Close to a quarter-million Americans will be diagnosed this year with lung cancer. While many people who develop the disease have a history of smoking, nonsmokers also are at risk. Edward Garon, MD, a UCLA oncologist in Santa Monica, and Solomon Hamburg, MD, PhD, a UCLA oncologist in Beverly Hills, share four facts that everyone should know about this life-threatening disease.
“Cigarette smoking is, by far, the biggest contributor to lung cancer, accounting for 80-to-90 percent of all cases,” Dr. Garon says. That means anywhere from 10-to-20 percent of people with lung cancer never have inhaled a cigarette. While lung cancer generally is not inherited, specific noninherited mutations may cause some people to develop the disease. Other risk factors include exposure to secondhand smoke, radon and asbestos.
Most people do not experience any pain or discomfort during the disease’s early stages. “Lung-cancer symptoms are fairly easy to dismiss,” Dr. Hamburg says. “You might have a persistent cough, feel shortness of breath or lose weight without trying. Some people develop heart palpitations from the lungs putting pressure on the heart.” By the time more troubling symptoms appear, such as recurrent pneumonia or bronchitis, the disease has likely already spread.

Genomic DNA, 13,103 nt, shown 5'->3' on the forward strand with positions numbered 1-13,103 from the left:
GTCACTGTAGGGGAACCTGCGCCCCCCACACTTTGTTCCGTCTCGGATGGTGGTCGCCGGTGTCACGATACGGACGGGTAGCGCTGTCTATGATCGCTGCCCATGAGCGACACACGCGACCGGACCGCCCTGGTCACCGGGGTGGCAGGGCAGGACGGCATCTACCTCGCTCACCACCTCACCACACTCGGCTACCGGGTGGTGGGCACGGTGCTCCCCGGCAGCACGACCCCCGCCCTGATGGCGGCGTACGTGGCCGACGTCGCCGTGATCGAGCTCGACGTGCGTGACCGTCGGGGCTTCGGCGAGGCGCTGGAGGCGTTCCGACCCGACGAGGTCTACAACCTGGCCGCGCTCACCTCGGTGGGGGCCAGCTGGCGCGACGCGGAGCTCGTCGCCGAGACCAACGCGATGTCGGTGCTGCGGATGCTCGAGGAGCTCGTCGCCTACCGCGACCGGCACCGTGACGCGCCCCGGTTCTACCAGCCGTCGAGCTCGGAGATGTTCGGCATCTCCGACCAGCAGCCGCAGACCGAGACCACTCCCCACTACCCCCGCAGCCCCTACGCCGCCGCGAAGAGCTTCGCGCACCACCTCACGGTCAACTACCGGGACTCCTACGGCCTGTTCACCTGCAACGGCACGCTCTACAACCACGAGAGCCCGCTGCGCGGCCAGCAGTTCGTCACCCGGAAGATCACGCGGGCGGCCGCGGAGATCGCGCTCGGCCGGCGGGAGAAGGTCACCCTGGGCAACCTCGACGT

A low-dose computed tomography (LDCT) scan helps detect signs of lung cancer, such as nodules or spots on the lung, early, when the disease is most treatable. “Depending on test findings, we may monitor the patient with more frequent LDCT scans or do a biopsy for a definitive diagnosis,” Dr. Garon says. He notes that lung nodules are common and not always cause for concern. Researchers at UCLA’s Jonsson Comprehensive Cancer Center led a national lung-cancer-screening study that showed a 20-percent reduction in lung-cancer deaths among smokers who underwent LDCT screenings instead of traditional chest X-rays. The U.S. Preventive Services Task Force recommends annual LDCT screenings if you are 55-to-80 years of age and have a 30 pack-year history of smoking (the equivalent of two or more packs of cigarettes a day for 15 years or one pack a day for 30 years) and currently smoke or have quit within the past 15 years. Screening should be discontinued once a person has not smoked for 15 years or develops a health problem that substantially limits life expectancy or the ability or willingness to have curative lung surgery. Depending on test findings, your doctor may order more frequent
Regardless of your smoking past, you can still reduce your risk of lung cancer and other conditions like heart disease by kicking the habit now. Just five years of smoke-free living halves your risk of cancers of the mouth, throat, esophagus and bladder. In 10 years, your risk of dying from lung cancer is half the risk of someone who continues to light up. Giving up cigarettes is still beneficial even if you already have lung cancer. “Smoking makes some cancer treatments less effective,” Dr. Garon says. It also heightens treatment side effects. Says Dr. Hamburg, “Nicotine is a tough addiction to break. You really have to be motivated to quit.” Drs. Garon and Hamburg suggest that patients work with their doctors to find the best smokingcessation tool for their unique needs.
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